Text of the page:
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Structure of a Private Equity Investment

Steven M. Davidoff identified the four main kinds of private equity deal structures being used by private equity funds in the wake of the 2008-09 financial crisis. Writing for the New York Times’ DealBook blog in June 2010, Davidoff described these four structures:

  1. All-equity financing. The private equity firm provides full equity financing for the transaction, providing equity financing letters for the equity. The target has full recourse to the private equity fund to collect the equity financing under these letters, and can demand specific performance (i.e., demand that the fund complete the transaction).
  2. Debt and equity financing with specific performance. The PE firm provides equity financing but also obtains debt financing from a consortium of banks. If the bank financing debt is available and the conditions to completion in the acquisition agreement are otherwise satisfied, the target can sue to force the private equity firm to complete the transaction. This means that the target can sue to force the buyer to draw on the equity commitment letters and, in some variations, force the private equity buyers to sue the debt providers to provide debt financing. If the financing fails, then a reverse termination fee is paid in the amount of 4 to 10 percent of the transaction value.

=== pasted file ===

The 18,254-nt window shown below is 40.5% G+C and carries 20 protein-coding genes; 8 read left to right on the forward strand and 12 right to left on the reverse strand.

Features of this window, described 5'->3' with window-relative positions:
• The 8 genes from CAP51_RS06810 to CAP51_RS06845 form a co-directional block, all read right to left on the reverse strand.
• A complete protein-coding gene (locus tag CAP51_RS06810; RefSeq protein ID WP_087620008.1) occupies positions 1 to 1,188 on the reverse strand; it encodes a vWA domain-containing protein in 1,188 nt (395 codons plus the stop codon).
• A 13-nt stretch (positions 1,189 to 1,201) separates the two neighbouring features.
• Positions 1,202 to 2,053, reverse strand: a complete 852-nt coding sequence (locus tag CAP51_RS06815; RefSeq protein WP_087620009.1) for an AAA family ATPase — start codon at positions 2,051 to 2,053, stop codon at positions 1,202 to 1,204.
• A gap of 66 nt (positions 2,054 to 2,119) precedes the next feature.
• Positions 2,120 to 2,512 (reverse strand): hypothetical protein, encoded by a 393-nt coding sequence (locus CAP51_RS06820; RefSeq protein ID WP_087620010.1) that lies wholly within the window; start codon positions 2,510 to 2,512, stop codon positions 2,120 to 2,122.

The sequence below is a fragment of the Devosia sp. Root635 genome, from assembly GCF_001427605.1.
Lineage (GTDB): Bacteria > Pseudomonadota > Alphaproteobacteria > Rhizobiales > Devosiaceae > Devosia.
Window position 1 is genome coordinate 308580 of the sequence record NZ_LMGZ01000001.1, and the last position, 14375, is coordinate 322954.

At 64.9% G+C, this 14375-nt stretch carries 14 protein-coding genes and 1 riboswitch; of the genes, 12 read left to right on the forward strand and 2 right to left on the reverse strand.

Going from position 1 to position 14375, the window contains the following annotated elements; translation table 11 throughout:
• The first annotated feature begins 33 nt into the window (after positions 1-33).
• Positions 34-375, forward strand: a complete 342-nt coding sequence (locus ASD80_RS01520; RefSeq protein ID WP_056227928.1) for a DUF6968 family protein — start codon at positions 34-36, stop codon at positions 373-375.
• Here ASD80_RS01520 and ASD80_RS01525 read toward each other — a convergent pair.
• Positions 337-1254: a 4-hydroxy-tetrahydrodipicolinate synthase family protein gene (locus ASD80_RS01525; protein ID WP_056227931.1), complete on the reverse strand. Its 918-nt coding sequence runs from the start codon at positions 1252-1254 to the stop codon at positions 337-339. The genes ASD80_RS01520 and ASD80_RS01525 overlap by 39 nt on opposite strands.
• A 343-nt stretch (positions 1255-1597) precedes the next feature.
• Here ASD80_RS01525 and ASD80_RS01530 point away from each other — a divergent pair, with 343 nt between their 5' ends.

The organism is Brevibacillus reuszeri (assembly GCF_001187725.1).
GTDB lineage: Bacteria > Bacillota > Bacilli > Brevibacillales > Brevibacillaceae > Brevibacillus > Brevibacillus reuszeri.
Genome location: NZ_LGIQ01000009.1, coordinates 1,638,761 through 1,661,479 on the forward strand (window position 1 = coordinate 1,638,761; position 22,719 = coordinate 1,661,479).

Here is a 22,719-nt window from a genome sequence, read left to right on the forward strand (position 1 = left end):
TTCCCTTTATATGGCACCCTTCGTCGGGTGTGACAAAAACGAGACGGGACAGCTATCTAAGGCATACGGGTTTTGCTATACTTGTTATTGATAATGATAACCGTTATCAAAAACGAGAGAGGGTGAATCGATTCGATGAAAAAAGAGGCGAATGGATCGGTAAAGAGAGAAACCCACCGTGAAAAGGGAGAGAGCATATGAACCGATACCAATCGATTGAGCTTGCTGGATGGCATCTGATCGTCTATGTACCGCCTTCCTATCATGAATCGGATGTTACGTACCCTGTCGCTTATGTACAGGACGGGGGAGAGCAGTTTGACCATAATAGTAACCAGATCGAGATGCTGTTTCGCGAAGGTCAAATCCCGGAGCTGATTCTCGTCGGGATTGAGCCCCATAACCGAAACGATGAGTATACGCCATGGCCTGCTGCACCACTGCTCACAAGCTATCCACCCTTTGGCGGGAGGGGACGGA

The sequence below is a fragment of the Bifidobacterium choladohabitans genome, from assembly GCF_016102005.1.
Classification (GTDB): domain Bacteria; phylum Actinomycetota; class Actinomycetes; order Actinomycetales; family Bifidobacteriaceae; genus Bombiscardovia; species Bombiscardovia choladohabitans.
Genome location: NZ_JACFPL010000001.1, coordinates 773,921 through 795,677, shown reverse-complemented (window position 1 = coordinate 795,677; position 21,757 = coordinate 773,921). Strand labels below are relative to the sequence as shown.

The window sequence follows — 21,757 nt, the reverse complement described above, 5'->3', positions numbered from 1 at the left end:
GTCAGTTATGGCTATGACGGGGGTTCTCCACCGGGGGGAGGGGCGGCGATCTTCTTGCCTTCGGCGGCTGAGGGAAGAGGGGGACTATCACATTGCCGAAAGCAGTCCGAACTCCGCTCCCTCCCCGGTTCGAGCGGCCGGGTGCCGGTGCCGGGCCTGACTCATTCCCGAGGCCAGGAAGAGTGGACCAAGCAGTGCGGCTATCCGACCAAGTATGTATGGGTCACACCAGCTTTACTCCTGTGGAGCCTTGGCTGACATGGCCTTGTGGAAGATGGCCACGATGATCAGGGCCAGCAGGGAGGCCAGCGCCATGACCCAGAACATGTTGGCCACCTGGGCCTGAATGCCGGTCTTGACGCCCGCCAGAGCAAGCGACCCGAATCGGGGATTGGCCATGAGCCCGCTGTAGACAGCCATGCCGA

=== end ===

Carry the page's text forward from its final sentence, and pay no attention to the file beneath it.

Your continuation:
3. Debt and equity financing without specific performance. This is a “reverse termination fee model.” The target cannot force the buyer to complete or specifically perform the acquisition. Instead, the buyer can walk for any reason. However, if the buyer does choose to walk from the transaction, it is required to pay a reverse termination fee. This termination fee is typically 4 to 10 percent of the deal value and is the exclusive remedy.
  4. Debt and equity financing with two-tiered reverse termination fee. The purpose of the dichotomy (two tiers) is to separate out unintentional breaches from breaches where the buyer is at fault. The first, higher reverse termination fee is payable if the breach of the agreement by the buyer is willful.

Read the full article by Davidoff (a professor at the Univ. of Connecticut School of Law), with actual examples of each structure.

More Resources

Private Equity Transactions,” by Jeffrey A. Blomberg, published in Business Law Today (American Bar Association), January/February 2008. Blomberg is a lawyer with Pullman & Comley in Stamford, CT.

About David M. Freedman

David M. Freedman has worked as a financial and legal journalist since 1978. He has served on the editorial staffs of business, trade and professional journals, most recently as senior editor of The Value Examiner (National Association of Certified Valuators and Analysts). He is coauthor of Equity Crowdfunding for Investors, published in June 2015 by…

Continue Reading Bio »   •   View all articles by David M. Freedman »

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